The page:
Some of the funeral services
Mike can provide for you…
At a church or crematorium funeral, what could be more moving and memorable than the hearse being led in by a lone piper playing a sombre slow air.
There are no rules about when a piper should play at a funeral, whether it's marching the hearse to the chapel, leading the coffin to the altar or playing a tune during the service, it's your choice. Mike is always happy discuss this with you. He's also happy to talk about which tunes would be suitable and when would be best time to play them.
Mike likes to speak to the funeral director and the minister or celebrant to make sure he knows, when and where he's expected to play during the service, so that everything runs smoothly.
Some of the uses of a piper at a funeral...
Mike has a wide repertoire and will endeavour to play any request. Here are some of the tunes that Mike has been asked to play at weddings and funerals over the years.
Abide with Me/Eventide ~ Amazing Grace ~ Auld Lang Syne
Cwm Rhondda/Bread of Heaven ~ Caledonia ~ Flower of Scotland
Flowers of the Forest ~ Highland Cathedral ~ Going Home/Largo
Londonderry Air/Danny Boy ~ Mingulay Boat Song ~ Mist Covered Mountains
Morag of Dunvegan ~ Mull of Kintyre ~ My Home ~ Scotland the Brave
Skye Boat Song ~ Sleep Dearie, Sleep ~ The Dark Island
The Day Thou Gavest Lord has Ended ~ The Green Hills of Tyrol
The Minstrel Boy ~ The Rose of Kelvingrove ~ When the Battle’s O’er
About the tunes...
Abide with Me / Eventide
A traditional hymn. It is often sung at military services and has been a regular part of the F.A. Cup Final build-up for nearly 100 years.
This is one of the most famous tunes played on the pipes. It is a favourite as a funeral farewell.
Auld Lang Syne
The song has words by Robert Burns, that remember old friends with the hope that they will meet again.
Cwm Rhondda / Bread of Heaven
The famous Welsh hymn, also known as "Guide Me, O Thou Great Redeemer".
A modern, but timeless tune, written by Dougie MacLean in 1977. The chorus of the song features the line "Caledonia, you're calling me, and now I'm going home”.
Flower of Scotland
This slow air is one of the best-known Scottish tunes, even though it was only written in the 1960’s. A lively version is sung at Scotland’s international rugby matches as the National Anthem. I was part of the band that played it at the Stade de France in Paris for the France v Scotland Six Nations match way back in 2005. An amazing experience!
Flowers of the Forest
The classic lament played at funerals and memorials. Composed 500 years ago as a lament for the thousands who died at the Battle of Flodden Field in 1513.
A fairly recent tune that quickly became a classic bagpipe tune and is now one of Scotland's unofficial national anthems.
Going Home / Largo
Written by Dvorak, it is part of his New World or 9th Symphony. It is perhaps better known as 'that tune from the Hovis advert.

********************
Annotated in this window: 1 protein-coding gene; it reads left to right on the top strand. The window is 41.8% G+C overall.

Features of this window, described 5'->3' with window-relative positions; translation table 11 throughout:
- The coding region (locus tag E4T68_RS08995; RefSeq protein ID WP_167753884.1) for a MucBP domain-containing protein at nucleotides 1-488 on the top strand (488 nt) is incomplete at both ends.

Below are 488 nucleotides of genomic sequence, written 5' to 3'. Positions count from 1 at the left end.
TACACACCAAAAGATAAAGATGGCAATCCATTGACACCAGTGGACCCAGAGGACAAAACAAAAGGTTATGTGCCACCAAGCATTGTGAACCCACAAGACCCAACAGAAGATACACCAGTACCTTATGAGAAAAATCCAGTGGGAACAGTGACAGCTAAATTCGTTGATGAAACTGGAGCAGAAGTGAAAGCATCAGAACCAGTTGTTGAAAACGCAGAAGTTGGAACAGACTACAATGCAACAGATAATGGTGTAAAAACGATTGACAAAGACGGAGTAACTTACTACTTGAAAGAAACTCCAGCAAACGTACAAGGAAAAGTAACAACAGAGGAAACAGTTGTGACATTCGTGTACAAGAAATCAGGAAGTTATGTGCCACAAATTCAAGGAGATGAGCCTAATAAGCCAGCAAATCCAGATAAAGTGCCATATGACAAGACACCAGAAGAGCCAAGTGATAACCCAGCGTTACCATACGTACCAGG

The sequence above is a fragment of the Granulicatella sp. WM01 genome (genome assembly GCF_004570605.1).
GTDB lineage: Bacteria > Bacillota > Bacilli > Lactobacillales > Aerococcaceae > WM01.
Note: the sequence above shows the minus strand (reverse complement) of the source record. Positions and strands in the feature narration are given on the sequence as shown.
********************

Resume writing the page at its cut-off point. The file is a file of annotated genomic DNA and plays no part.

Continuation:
Londonderry Air / Danny Boy
Perhaps better known as “Danny Boy”, this is one of the classic Irish tunes.
Mingulay Boat Song
An old folk song that tells of sailors heading back home to the Scottish island of Mingulay. A nice lilting tune that can help lighten the moment.
Morag of Dunvegan
A Western isles love song about a young man who is captivated by his sweetheart, Morag. No matter what he's doing, travelling, playing the pipes, everything seems to remind him of her and his wish to marry her and live in Dunvegan.
Mull of Kintyre
A big hit for Paul McCartney and Wings in the 1970’s. Originally it featured the pipes as more of a backing, but the tune can be played as a nice slow air.
A military slow march, appropriate for leading the hearse to the church or crematorium. It was played by the massed pipes & drums at Her Majesty Queen Elizabeth's funeral and, along with "Mist Covered Mountains", at the Queen Mother's funeral in 2002.
Scotland the Brave
What could be more Scottish than this classic quick march.
Skye Boat Song
A very well known and popular slow air.
Sleep Dearie, Sleep
A farewell lament, suitable for a graveside committal. Played by the Queen's Piper at the funeral of Queen Elizabeth.
The Dark Island
A haunting tune, although it seems like one of those really old laments, it was written as recently as 1963 for a BBC series called the Dark Island.
The Day Thou Gavest Lord has Ended
A lovely hymn, so suitable for a Funeral and a farewell to a loved one.
The Green Hills of Tyrol
One of the best known and oldest tunes played by pipers and pipe bands. It refers to a remote corner of Austria and was originally from the opera “William Tell” by Rossini. Andy Stewart added words to it, and it became known as “The Scottish Soldier”.
The Minstrel Boy
A lovely Irish tune that can be played as a slow or a quick march.
The Rose of Kelvingrove
Another tune written in the 1960’s, a less sombre tune that can help to lift the spirits.
When the Battle’s O’er
A retreat march that was one of the traditional marches back to barracks for the highland regiments. This one sounds nice in a funeral setting when played as a slow march.
Mike also enjoys playing at Burns Suppers
Mike can . . .
- Pipe in the Guests or Top Table.
- Pipe in the Haggis.
- Address the Haggis with Robert Burns’ traditional ‘Address to the Haggis’.
- Play during and/or after the meal.